Pastor Calls Out Those Who Waver Politically
Patrick Henry, an American orator and statesman, and a leading patriot of the American Revolution, is often credited with saying, "It cannot be emphasized too strongly or too often that this great nation was founded, not by religionists, but by Christians; not on religions, but on the gospel of Jesus Christ."
This is why 24 of the 56 signers of the Declaration of Independence received what, today, would be considered a seminary education. This also explains why the Supreme Court, in the early 1800s, ruled that public schools should teach the Bible. Noah Webster went so far as to say that "education is useless without the Bible."
History, as well as the original intent of the Founding Fathers, does not allow us to separate God's Word from governing our nation. The founders chose a republic over a democracy for this very reason. A democracy governs by direct vote of the majority of the people; principle-centered leadership was to govern America's republic. Representatives were to vote and administrate according to unchanging biblical principles, not by feelings or opinion polls.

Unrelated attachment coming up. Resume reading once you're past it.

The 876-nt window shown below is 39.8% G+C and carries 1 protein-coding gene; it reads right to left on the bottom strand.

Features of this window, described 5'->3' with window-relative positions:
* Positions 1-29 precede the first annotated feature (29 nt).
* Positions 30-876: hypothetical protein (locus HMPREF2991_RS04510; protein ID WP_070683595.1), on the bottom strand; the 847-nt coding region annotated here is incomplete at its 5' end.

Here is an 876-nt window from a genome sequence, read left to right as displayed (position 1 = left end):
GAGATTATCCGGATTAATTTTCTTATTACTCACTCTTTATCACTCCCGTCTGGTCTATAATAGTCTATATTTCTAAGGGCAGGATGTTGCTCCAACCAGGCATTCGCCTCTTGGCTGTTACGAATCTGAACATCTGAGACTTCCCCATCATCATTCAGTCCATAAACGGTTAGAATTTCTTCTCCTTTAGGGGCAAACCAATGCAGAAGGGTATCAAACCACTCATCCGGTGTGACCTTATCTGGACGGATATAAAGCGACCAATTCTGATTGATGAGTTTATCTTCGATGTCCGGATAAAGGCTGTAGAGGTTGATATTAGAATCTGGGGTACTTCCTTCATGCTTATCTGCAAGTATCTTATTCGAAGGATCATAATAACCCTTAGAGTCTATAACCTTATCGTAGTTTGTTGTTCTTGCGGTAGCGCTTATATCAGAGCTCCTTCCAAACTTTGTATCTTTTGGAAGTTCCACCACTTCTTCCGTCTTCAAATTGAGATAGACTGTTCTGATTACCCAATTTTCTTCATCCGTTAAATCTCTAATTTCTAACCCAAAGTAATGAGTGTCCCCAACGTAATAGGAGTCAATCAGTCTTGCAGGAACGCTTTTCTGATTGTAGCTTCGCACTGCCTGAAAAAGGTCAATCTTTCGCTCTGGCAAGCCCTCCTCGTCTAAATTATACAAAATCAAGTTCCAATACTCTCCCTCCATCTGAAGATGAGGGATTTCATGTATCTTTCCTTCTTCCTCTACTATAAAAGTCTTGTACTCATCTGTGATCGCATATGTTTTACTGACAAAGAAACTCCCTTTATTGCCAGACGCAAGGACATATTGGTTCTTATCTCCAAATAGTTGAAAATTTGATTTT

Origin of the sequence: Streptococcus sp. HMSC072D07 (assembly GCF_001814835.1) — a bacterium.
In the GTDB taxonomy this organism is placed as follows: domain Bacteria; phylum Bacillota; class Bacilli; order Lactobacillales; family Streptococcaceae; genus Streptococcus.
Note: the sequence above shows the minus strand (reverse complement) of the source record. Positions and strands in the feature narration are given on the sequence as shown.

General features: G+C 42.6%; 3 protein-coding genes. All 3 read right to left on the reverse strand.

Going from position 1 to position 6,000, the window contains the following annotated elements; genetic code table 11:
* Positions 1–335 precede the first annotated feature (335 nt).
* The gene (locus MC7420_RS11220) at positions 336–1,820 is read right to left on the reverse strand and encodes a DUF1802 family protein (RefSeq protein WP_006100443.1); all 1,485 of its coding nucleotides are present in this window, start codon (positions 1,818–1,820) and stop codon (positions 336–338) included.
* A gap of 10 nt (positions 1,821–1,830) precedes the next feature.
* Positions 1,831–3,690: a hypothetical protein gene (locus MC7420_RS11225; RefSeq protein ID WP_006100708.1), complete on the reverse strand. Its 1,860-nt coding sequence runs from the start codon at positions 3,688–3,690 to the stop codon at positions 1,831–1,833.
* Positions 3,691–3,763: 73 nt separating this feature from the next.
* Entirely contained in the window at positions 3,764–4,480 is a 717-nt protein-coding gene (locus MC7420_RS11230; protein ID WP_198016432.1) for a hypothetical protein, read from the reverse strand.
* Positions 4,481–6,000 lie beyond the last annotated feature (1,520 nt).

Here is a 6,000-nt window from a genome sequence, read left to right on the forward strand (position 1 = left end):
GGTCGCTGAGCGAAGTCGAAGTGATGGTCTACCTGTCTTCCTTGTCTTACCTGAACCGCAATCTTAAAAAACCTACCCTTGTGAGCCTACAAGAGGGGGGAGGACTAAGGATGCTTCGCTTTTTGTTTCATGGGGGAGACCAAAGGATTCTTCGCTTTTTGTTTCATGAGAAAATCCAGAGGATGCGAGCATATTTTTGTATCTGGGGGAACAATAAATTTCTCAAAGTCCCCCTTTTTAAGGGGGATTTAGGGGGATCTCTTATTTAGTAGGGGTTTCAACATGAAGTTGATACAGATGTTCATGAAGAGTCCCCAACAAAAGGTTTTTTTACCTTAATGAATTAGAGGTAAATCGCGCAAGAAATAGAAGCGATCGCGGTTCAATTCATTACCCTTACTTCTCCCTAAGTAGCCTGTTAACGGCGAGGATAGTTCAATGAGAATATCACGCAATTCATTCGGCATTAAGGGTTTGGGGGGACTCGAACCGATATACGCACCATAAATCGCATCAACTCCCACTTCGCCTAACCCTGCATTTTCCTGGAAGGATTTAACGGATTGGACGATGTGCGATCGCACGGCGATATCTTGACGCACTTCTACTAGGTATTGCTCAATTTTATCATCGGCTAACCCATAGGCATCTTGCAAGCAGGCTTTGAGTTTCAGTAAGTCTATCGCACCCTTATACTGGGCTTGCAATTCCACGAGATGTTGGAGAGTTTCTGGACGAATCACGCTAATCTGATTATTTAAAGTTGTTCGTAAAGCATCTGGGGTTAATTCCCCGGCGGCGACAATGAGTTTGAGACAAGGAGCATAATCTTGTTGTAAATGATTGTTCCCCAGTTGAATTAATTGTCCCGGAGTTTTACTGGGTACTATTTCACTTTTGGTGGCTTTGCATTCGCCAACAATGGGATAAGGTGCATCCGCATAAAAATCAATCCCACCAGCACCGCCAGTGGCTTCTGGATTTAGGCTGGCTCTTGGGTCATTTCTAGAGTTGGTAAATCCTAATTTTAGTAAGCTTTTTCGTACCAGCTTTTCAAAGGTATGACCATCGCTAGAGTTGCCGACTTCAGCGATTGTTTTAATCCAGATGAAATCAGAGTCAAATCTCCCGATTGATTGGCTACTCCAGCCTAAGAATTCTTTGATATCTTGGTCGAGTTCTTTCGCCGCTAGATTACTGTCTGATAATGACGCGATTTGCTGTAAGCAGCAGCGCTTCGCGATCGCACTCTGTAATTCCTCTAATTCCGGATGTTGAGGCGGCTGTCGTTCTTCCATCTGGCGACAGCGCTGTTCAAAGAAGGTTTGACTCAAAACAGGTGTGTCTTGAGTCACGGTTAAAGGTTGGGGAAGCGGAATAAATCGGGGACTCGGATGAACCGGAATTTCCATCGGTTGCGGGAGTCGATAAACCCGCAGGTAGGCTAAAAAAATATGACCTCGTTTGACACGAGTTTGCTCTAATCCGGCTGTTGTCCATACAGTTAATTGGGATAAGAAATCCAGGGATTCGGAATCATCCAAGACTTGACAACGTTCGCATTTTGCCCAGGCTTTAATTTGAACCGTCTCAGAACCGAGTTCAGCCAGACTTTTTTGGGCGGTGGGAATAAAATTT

Murder, stealing, lying and so forth are always wrong regardless of how the majority may vote. This isn't a popular stance, or an easy one, but it's the right one! We need more people in leadership who recognize the urgent need to return to biblical principles.
Unlike today, many early political leaders were not ashamed to admit the true source of America's strength—they were biblically correct rather than politically correct. They were statesmen, not politicians. A politician thinks of the next election; a statesman thinks of the next generation.
Cynthia Nixon, an actress who ran against New York Gov. Andrew Cuomo in the Democratic primaries last year is a prime example of today's "politicians." Take a look.